Mark Walters of Queen's University Faculty of Law has posted "The Aboriginal Charter of Rights: The Royal Proclamation of 1763 and the Constitution of Canada"on SSRN.

Here's the abstract:

Since the nineteenth century, the Royal Proclamation of 1763 has been described as the “Charter” of rights for Aboriginal peoples in Canada. In 1982, the Proclamation was explicitly mentioned in the Canadian Charter of Rights and Freedoms. Yet the legal and constitutional status of the Proclamation remains something of a puzzle in Canadian law today. It is celebrated politically as a landmark instrument in the recognition of Aboriginal rights, and yet judges have read the Proclamation narrowly in terms of the rights it protects and the areas within Canada to which it applies. The author considers the evolving legal status of this historic document within Canadian constitutional law, concluding that as a source of positive law it is more or less a dead letter, but as a source of unwritten legal principle that continues to shape the Crown-Aboriginal relationship in Canada, the Proclamation is still very much alive over 250 years after it was issued.

Tuesday, March 3, 2015

Wednesday March 4th Osgoode Society Legal History Group session moved off-campus

Due to the strike, the session scheduled for tomorrow, Wednesday March 4th,  Elsbeth Heaman, McGill University, "“Legal Fictions of Fairness: Corporate Tax Revolt in fin-de siècle Ontario,” will be held off campus.
If you are interested in attending, please contact Jim Phillips at

Tuesday, February 24, 2015

Campbell, "Race, Upper Canadian Constitutionalism and 'British Justice'"

In the February 2015 issue of the Law & History Review, Lyndsay Campbell of the University of Calgary has an article "Race, Upper Canadian Constitutionalism and 'British Justice.'"

Here's the abstract: 

This article explores a puzzle in Canadian legal historiography: the meaning of “British justice” and its relationship to race. Scholars have noted the use of this term in the interwar years of the twentieth century, to object to demonstrations of racial bias in the legal system. The puzzle is why. From the mid-1850s onward, statutes aimed at circumscribing the rights and opportunities of aboriginal people multiplied. British Columbia passed anti-Chinese, anti-Japanese, and anti-Indian legislation. Saskatchewan prohibited Chinese and Japanese employers from hiring white women. At least some officials supposed that legislation targeting African Canadians would be permissible. In 1924, the Toronto Telegram called for a poll tax against Jews. It is clear that between 1880 and 1920 or thereabouts, federal and provincial law was deeply involved in creating and reifying legal categories that rested explicitly on physical distinctions perceived to exist among people, which were assumed to signal morally and legally relevant characteristics. Why, then, would anyone have thought that “British justice” should be a shield against racism?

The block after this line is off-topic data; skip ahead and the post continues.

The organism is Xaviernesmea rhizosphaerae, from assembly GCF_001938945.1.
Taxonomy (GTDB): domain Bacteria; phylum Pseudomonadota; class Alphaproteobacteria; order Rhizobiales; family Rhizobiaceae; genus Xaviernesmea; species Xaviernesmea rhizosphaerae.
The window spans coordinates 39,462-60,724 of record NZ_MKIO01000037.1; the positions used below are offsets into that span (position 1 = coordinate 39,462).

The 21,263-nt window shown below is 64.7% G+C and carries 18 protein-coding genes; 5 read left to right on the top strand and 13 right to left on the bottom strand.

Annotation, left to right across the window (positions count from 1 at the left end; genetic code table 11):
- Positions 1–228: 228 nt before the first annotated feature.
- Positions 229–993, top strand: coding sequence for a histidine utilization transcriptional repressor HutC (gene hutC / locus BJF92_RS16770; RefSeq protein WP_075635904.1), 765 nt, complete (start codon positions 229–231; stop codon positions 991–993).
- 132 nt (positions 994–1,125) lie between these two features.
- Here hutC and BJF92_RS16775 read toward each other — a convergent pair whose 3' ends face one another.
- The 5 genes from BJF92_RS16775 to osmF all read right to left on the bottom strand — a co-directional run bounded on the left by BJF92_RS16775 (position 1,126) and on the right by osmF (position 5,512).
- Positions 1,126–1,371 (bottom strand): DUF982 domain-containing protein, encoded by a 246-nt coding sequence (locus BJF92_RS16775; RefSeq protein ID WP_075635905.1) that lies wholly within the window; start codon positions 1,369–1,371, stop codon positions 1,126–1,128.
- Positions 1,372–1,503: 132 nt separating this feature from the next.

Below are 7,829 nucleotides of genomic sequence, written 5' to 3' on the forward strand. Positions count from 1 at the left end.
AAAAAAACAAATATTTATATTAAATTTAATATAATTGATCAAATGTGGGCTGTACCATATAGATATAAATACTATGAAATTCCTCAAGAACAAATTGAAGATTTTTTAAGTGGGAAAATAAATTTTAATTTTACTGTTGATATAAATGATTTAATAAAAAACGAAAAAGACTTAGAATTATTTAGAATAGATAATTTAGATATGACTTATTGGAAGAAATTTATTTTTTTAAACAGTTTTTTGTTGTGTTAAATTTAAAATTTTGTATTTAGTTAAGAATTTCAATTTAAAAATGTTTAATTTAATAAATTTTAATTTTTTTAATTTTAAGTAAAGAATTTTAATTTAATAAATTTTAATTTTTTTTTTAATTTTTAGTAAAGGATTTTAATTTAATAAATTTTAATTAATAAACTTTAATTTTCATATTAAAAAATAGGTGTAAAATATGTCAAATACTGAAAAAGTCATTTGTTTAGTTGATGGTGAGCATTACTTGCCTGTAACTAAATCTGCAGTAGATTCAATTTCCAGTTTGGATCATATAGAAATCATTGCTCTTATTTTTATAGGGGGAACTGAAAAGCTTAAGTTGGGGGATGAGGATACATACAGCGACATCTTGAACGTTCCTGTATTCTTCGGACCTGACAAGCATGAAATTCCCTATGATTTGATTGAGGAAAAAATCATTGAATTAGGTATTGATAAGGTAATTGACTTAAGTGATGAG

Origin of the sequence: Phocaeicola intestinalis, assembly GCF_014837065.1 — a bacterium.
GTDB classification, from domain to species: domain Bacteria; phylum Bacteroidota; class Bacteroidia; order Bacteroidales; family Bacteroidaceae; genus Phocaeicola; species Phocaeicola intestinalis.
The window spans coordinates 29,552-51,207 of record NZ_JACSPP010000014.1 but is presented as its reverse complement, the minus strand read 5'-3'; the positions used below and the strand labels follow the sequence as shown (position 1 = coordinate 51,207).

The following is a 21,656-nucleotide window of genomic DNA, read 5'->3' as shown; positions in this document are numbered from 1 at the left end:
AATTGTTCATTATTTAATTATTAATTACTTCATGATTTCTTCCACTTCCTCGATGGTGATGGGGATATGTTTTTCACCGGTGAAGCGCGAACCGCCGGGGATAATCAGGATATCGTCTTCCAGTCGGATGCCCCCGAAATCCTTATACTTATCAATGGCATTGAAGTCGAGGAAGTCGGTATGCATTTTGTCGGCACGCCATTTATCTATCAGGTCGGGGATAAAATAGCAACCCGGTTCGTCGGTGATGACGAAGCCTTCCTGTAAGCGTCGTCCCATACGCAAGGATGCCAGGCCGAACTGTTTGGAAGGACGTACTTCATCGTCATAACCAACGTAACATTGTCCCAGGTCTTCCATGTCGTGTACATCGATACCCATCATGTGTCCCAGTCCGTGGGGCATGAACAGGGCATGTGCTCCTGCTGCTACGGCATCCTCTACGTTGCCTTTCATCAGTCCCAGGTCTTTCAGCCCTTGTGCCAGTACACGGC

Thursday, February 19, 2015

Cancelled: Roundtable Discussion on Criminal Justice History at U of T, March 6th

* Update: The roundtable scheduled for Friday March 6th has been cancelled.*

The Centre for Criminology & Sociolegal Studies at the University of Toronto is hosting a roundtable discussion on Criminal Justice History on Friday, March 6th.

Here's the notice:

Roundtable discussion:

Criminal Justice History

Speakers: Prof. Li Chen (Historical & Cultural Studies, University of Toronto),
Prof. Paul Craven (Social Science, York University) and
Prof. Jim Phillips (Faculty of Law, University of Toronto)
Moderator: Prof. Doug Hay (Osgoode & History Dept., York University)

Friday March 6th, 2015
3:00pm to 5:00pm

Ericson Seminar Room
2nd Floor, Canadiana Gallery Building
14 Queen’s Park Crescent West
The discussion will be followed by a wine and cheese in the Centre’s lounge from 5:00pm-6:00pm
If you are a person with a disability and require accommodation, please contact Lori Wells at 416-978-3722 x226 or email and we will do our best to make appropriate arrangements.